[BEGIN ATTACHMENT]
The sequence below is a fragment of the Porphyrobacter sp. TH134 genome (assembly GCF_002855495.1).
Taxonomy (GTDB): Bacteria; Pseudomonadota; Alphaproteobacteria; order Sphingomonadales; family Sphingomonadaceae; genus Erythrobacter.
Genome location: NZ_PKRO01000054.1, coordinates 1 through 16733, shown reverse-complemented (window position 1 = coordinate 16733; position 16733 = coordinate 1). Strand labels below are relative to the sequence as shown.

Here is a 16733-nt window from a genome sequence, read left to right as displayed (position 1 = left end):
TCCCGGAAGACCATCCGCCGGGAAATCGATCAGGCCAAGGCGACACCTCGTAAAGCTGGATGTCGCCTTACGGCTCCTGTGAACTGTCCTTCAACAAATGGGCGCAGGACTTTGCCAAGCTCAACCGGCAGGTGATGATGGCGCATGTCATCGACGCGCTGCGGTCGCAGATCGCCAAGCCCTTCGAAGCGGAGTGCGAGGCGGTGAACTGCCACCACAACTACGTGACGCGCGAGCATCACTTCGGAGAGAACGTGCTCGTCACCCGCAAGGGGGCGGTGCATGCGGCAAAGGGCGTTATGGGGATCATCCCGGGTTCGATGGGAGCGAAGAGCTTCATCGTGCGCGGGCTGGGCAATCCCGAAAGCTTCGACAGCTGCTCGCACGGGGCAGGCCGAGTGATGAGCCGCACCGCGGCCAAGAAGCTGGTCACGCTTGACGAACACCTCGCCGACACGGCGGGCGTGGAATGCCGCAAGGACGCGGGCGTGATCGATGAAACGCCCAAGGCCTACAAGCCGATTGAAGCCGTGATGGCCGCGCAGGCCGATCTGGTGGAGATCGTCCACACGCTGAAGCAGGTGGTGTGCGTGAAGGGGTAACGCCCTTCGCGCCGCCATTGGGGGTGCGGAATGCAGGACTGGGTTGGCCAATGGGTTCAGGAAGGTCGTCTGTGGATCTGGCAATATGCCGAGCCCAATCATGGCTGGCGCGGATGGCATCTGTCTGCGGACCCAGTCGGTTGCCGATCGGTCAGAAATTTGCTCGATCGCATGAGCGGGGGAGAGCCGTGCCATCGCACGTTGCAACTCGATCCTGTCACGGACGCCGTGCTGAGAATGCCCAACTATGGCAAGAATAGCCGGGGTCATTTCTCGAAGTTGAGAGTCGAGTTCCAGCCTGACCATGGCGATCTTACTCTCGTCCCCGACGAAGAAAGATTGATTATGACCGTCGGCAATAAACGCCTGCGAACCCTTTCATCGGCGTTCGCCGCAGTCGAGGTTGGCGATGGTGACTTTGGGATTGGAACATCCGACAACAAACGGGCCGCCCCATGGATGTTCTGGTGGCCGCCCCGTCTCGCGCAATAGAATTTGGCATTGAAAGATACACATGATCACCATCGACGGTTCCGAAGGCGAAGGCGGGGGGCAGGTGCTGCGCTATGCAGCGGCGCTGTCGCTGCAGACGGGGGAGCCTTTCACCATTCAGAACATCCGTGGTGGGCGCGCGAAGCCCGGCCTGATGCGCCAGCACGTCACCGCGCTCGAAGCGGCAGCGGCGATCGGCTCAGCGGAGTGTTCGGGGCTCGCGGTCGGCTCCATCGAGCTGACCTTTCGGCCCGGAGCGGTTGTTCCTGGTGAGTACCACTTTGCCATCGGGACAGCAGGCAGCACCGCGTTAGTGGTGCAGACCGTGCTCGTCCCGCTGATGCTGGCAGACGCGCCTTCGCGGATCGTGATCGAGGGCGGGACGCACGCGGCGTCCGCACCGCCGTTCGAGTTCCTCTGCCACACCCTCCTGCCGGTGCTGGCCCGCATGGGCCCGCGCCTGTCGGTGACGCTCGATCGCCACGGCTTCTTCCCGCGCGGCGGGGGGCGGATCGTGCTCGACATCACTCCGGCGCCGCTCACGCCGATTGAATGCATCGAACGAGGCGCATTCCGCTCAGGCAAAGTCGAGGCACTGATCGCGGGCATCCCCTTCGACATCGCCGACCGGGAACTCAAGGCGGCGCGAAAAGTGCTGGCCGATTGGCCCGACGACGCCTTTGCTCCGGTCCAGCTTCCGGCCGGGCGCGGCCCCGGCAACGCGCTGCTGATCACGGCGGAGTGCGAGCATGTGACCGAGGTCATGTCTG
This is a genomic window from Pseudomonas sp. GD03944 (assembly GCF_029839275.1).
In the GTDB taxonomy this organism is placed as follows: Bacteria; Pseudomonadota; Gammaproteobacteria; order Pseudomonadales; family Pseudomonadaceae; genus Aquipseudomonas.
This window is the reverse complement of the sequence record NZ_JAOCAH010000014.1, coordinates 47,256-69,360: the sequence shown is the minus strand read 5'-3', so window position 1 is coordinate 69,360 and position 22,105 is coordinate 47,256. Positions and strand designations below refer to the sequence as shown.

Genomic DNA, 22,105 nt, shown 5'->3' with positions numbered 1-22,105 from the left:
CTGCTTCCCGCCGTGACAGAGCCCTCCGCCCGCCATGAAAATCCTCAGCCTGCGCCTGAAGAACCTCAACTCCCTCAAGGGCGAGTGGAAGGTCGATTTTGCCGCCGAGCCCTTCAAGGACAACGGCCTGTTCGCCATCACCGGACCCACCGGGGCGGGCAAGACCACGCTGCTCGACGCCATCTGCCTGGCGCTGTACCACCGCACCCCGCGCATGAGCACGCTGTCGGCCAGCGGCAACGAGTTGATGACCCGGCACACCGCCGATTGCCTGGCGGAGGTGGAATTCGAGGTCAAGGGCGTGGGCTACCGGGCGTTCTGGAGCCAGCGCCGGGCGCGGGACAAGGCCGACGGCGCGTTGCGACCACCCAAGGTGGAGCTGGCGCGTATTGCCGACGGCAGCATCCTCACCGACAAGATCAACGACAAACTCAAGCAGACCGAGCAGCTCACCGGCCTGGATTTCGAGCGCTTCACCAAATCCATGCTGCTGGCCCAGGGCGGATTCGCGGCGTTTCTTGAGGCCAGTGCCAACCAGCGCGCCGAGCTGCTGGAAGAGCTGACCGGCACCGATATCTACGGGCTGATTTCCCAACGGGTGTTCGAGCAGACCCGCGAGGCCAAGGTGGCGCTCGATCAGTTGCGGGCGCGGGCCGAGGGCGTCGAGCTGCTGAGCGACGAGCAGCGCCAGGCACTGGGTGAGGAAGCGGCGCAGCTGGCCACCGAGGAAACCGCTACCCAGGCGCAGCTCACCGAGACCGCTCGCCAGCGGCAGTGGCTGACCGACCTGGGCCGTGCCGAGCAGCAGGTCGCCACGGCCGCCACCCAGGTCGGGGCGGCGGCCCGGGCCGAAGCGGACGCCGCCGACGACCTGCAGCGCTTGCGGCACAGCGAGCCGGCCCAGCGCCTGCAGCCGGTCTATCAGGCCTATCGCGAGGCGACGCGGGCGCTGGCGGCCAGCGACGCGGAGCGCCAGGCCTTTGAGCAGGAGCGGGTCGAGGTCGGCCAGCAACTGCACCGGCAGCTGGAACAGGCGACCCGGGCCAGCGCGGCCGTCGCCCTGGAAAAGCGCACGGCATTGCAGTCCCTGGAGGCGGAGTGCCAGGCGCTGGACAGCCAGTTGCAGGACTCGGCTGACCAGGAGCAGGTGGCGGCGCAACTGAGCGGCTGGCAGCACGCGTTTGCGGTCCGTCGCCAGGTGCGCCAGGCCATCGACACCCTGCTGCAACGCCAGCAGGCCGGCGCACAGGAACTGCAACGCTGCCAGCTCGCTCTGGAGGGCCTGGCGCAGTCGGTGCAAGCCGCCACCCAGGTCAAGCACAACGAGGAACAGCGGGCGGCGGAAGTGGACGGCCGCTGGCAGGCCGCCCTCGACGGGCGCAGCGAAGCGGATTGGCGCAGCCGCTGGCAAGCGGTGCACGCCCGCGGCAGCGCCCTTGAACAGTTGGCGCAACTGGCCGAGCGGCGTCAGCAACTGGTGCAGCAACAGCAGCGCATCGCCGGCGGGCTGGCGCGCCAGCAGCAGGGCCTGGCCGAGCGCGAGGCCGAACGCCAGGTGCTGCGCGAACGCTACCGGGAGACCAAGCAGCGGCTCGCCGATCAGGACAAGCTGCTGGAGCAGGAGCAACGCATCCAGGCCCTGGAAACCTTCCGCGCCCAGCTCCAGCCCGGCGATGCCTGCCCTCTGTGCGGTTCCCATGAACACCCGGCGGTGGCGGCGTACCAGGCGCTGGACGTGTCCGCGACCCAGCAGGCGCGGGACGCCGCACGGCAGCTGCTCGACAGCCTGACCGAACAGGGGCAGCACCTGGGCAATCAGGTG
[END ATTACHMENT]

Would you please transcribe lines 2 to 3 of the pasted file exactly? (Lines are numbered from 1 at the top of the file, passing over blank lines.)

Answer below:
Taxonomy (GTDB): Bacteria; Pseudomonadota; Alphaproteobacteria; order Sphingomonadales; family Sphingomonadaceae; genus Erythrobacter.
Genome location: NZ_PKRO01000054.1, coordinates 1 through 16733, shown reverse-complemented (window position 1 = coordinate 16733; position 16733 = coordinate 1). Strand labels below are relative to the sequence as shown.